But since Michael didn’t seem to be fishing for a relationship in his letter, and instead was telling me how the Lord was seeing him through an unwanted divorce, and he spoke so genuinely about his faith in Christ, I felt relatively safe, and wrote back. We exchanged handwritten letters (they were the only kind back in 1981) for a few weeks and then he called me. Our conversations on the phone were easy and grew to be lengthy. I was so drawn to his love for Christ, who had delivered him from many hardships and a few foolish decisions. After about six weeks, I received a letter from Michael declaring his feelings for me, and I felt my heart melting as well. He asked me to marry him before we had ever met, and I accepted. I did not have enough faith to just set a date and marry him the first time we were together, however. I bought a plane ticket for Minneapolis, arranged for Sharon and Carolyn to stay with my friend Diane, and flew north to meet the Balmer/Nesgoda clan.
I spent a few days in Duluth, gasped when I first saw Lake Superior since it looked vast as an ocean, basked in the welcoming love of Michael’s aunts and uncles and cousins, hugged his sweet daughters Buffy and Daphne, and gulped when I met his mother Bernie who said when she saw me, “Oh! You look just like the Blessed Virgin!” Michael and I set a wedding date and I flew back to Anaheim to get ready to move. I gave notice at my job, packed up my belongings, and after Michael arrived in late June, we were married in a small ceremony attended by my parents, brothers and a few dear friends. Michael, Sharon, Carolyn and I made the long drive north and east in two vehicles — a rented moving truck and my green VW Rabbit. We had known each other a little longer than three months. It took about a week before Sharon and Carolyn began to call Michael Daddy.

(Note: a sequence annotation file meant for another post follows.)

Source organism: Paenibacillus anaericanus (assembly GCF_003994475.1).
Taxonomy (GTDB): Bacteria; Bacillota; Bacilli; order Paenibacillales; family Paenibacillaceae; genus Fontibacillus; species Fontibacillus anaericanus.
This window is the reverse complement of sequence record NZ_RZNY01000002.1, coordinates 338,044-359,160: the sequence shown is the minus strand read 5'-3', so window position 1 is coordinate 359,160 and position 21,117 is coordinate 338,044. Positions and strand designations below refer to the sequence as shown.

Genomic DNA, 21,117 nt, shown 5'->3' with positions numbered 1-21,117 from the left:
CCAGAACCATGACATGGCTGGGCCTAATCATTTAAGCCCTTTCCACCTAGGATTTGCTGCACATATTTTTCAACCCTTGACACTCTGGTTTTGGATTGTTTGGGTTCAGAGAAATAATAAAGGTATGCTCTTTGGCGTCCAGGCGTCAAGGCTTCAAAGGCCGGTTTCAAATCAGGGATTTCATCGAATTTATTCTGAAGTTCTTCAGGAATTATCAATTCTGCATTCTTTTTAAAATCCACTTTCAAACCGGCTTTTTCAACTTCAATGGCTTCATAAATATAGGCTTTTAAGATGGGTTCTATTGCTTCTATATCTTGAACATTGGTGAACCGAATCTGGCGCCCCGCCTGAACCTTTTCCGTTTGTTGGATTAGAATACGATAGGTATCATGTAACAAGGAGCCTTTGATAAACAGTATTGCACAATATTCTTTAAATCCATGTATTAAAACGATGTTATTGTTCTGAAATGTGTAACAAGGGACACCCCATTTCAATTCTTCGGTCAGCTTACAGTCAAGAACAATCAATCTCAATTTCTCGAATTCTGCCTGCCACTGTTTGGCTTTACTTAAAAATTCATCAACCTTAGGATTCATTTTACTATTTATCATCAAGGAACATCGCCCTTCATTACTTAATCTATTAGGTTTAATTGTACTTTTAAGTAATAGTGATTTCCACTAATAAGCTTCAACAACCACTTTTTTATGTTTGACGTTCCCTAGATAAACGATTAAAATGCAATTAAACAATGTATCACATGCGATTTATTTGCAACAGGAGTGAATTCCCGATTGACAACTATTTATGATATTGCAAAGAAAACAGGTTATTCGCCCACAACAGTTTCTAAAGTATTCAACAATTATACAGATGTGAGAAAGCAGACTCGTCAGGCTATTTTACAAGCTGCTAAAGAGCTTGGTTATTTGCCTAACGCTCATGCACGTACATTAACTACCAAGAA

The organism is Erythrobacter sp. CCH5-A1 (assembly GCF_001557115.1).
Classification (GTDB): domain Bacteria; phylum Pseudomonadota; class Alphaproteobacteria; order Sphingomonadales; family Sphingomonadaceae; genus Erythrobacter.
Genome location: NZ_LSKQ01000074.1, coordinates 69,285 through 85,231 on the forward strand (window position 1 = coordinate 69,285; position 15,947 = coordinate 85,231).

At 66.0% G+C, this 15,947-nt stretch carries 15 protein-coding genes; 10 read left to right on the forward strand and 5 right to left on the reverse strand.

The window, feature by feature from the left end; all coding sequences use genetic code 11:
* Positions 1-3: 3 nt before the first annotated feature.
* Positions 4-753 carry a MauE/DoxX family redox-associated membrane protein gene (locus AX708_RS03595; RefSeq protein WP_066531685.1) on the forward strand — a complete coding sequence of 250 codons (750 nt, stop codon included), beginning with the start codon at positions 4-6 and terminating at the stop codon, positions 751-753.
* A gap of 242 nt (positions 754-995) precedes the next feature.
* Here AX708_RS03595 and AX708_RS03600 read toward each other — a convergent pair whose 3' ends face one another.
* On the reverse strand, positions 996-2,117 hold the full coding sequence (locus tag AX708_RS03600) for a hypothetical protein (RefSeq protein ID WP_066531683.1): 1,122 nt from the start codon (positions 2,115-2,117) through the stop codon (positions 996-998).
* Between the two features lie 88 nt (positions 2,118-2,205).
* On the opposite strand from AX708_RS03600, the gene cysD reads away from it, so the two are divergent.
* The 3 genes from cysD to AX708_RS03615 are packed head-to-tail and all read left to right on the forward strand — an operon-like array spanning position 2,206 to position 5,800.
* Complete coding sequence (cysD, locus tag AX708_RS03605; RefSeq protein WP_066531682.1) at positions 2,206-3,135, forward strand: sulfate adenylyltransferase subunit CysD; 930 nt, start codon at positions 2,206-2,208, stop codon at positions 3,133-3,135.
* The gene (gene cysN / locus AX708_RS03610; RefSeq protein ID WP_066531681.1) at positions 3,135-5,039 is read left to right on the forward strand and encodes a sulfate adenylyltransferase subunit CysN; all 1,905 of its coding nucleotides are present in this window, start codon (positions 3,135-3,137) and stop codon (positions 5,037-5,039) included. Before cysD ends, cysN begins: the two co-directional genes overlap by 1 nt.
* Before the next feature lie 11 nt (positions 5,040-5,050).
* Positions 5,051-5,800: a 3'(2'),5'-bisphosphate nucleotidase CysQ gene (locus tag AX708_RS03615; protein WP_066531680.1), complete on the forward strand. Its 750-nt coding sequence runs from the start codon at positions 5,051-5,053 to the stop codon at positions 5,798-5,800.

In less than a year Michael and I had a daughter together, Sara Yvonne, and yes, Yvonne attended our home birth and cried when we told her Sara’s middle name.
The years passed, as they do. I home-schooled my three daughters. We bought an old Victorian house in a neighborhood we loved and Michael transformed it over the course of twenty years. We certainly had our ups and downs, but two things I never questioned: Michael’s love for me, and his love and devotion to Jesus. He was never ashamed of either one of us, and showed it outwardly, often.
There is so much more to this story of course, but much of this blog already contains those accounts. What is on my mind today is how many people have come to be, how many friends have blessed and loved us, how much beauty has appeared in our lives because Celeste and Kathleen came to my door, and because of that, eventually Michael picked up a pen. My name and address had been in his wallet and he only came upon them when he was going through his old fishing licenses and cleaning up his wallet. He wrote to me on a whim of sorts. Because of all this, actual human beings of inestimable value have come into existence. Our daughter Sara. My grandchildren Clara, Cullen, Elijah, Eleanor, Vivienne, Margaret, Audrey, Louisa, Miriam, Hannah, Levi, and now a little girl who is still growing inside her mama. Because of all this, I have my own home and can see that breathtaking Lake Superior from my windows every day. Because of all this, my dear friend Su lives minutes away because she wanted to move to Minnesota too. Because of all this, I have a life in one of the most gorgeous places on earth, get to look into the actual eyes of my beloved daughters and granddaughters, and know who I am and where I belong. And because of two little girls who knocked and a man who picked up a pen, I have two sons-in-law that are as dear to me as if they were my own flesh and blood.